U.S. bankruptcy judges purport to wield vast power, such as issuing purportedly global stays of all litigation pending against a debtor. Some would say that due process is improperly tossed out the door in such proceedings, but others would argue to the contrary. The market place suggests that the broad orders are desired by debtors, as evidenced by this recent article from three lawyers at Holland and Knight. The outcomes of cases in this sort may impact the extent to which the U.S does or does become a refuge for non-U.S. entities facing mass tort issues.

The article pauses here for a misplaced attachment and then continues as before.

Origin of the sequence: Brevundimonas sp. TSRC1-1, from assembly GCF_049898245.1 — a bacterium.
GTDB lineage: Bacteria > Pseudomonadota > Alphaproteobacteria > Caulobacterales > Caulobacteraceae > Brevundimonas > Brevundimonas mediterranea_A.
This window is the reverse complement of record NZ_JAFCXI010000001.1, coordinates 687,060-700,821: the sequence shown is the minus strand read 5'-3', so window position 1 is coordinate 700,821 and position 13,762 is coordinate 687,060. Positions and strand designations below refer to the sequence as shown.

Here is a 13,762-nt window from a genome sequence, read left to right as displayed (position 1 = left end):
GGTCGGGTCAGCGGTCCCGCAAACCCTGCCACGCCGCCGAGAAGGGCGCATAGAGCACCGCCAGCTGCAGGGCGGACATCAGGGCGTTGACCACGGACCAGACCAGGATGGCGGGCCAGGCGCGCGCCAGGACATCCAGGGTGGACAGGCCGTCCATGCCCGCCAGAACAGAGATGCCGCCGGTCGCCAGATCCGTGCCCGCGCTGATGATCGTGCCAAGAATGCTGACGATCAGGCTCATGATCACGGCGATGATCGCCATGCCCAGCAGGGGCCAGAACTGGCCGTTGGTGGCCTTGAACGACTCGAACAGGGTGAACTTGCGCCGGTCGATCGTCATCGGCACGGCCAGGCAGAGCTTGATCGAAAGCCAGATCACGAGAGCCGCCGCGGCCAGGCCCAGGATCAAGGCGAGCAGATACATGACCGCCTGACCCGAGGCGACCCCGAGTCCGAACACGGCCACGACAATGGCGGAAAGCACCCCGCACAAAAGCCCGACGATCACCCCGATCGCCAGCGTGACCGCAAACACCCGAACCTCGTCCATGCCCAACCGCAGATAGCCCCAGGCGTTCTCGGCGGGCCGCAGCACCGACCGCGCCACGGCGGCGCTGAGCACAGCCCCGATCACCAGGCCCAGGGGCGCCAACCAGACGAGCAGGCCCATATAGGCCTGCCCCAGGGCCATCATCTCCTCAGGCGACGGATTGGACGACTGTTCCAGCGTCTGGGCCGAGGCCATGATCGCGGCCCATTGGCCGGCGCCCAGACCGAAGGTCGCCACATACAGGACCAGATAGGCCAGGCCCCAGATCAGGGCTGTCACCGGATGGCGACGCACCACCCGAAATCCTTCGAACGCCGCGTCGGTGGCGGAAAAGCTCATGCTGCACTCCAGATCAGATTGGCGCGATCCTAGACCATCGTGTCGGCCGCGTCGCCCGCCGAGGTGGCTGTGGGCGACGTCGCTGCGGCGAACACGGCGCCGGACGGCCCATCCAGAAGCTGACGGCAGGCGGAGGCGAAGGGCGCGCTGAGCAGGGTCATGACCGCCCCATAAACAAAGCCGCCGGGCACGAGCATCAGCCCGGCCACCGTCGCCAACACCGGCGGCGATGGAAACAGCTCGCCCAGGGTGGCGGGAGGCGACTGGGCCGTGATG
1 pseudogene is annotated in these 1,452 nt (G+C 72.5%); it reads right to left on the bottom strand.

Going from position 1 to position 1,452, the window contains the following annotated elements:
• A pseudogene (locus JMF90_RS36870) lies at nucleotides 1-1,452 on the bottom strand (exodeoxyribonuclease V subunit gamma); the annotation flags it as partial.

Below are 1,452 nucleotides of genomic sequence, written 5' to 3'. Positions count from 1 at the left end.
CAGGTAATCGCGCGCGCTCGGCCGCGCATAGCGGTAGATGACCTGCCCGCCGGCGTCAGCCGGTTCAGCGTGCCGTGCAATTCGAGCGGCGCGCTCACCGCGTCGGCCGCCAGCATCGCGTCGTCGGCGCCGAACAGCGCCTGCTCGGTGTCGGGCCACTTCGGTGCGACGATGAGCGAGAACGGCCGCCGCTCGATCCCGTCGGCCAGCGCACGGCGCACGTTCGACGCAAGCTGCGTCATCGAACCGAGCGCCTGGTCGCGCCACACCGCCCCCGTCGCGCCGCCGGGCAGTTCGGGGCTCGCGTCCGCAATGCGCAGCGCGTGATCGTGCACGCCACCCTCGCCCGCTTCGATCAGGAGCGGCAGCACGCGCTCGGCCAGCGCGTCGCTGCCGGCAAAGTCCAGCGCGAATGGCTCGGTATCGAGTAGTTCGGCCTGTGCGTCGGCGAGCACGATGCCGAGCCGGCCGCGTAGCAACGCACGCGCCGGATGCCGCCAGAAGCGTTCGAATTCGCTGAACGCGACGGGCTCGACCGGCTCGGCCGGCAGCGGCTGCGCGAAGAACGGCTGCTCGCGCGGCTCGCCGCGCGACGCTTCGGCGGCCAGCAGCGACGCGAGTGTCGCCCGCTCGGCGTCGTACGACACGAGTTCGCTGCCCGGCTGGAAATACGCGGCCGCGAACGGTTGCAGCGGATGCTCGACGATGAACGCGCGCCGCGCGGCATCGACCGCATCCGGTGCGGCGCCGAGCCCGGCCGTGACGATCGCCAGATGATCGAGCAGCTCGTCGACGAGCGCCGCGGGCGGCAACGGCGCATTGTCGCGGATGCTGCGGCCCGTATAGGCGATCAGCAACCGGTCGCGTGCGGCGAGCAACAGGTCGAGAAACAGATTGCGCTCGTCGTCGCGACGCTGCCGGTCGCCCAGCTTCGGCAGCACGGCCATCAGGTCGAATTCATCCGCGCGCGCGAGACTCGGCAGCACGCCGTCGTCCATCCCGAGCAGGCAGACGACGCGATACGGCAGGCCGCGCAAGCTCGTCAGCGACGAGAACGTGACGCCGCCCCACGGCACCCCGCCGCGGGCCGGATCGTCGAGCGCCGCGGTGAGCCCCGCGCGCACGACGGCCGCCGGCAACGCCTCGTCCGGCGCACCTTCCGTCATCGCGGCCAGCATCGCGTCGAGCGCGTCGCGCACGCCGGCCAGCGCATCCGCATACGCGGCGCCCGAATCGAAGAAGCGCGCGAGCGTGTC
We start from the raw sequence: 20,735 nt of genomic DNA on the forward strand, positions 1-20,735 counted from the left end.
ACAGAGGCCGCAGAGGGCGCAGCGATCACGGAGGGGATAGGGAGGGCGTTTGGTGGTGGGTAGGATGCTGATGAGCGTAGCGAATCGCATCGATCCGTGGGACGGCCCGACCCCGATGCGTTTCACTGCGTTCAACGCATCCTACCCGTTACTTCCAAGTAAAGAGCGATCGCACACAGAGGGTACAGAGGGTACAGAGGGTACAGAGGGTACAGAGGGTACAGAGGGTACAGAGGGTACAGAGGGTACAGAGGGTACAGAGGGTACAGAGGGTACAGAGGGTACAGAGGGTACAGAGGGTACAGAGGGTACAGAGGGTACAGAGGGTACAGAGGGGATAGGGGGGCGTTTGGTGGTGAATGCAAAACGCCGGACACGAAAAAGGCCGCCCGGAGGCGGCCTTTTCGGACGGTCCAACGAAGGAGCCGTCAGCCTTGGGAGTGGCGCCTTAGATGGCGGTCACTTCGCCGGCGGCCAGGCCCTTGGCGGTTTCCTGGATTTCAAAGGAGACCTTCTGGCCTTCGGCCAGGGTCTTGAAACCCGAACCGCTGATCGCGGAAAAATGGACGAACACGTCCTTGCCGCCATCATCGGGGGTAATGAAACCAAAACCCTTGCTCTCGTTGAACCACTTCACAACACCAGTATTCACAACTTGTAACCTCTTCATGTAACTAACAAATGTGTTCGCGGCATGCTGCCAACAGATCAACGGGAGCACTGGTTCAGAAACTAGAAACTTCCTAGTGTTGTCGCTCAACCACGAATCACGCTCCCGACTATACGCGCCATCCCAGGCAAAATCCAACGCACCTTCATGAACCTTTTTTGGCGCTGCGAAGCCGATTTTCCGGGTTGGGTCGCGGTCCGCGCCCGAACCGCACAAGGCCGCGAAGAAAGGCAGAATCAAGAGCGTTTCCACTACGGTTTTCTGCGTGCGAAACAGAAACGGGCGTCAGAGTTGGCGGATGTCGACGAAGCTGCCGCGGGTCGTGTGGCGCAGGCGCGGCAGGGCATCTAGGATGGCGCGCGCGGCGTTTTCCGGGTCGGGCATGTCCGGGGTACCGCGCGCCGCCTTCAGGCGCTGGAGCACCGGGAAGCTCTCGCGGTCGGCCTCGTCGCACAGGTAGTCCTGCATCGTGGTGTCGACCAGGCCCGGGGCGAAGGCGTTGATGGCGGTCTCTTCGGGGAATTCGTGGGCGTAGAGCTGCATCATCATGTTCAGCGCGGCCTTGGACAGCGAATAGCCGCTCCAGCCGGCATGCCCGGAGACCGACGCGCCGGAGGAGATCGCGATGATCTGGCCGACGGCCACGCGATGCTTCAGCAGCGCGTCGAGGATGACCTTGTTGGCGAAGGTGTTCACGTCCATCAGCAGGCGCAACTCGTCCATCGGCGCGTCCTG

In recent months, U.S. bankruptcy filings – such as Omega Navigation (filed July 8 in Houston) and Marco Polo Seatrade (filed July 29 in New York) – have caught the attention of the worldwide shipping community. It is no surprise that some shipping companies have sought bankruptcy protection resulting from financial distress. Rather, the cause for surprise is that non-U.S. shipping companies have sought protection in U.S. bankruptcy courts. High-profile secured creditors in these cases have contested the exercise of the jurisdiction of U.S. bankruptcy courts on grounds that the debtor shipping companies lack sufficient assets in, and connections to, the United States.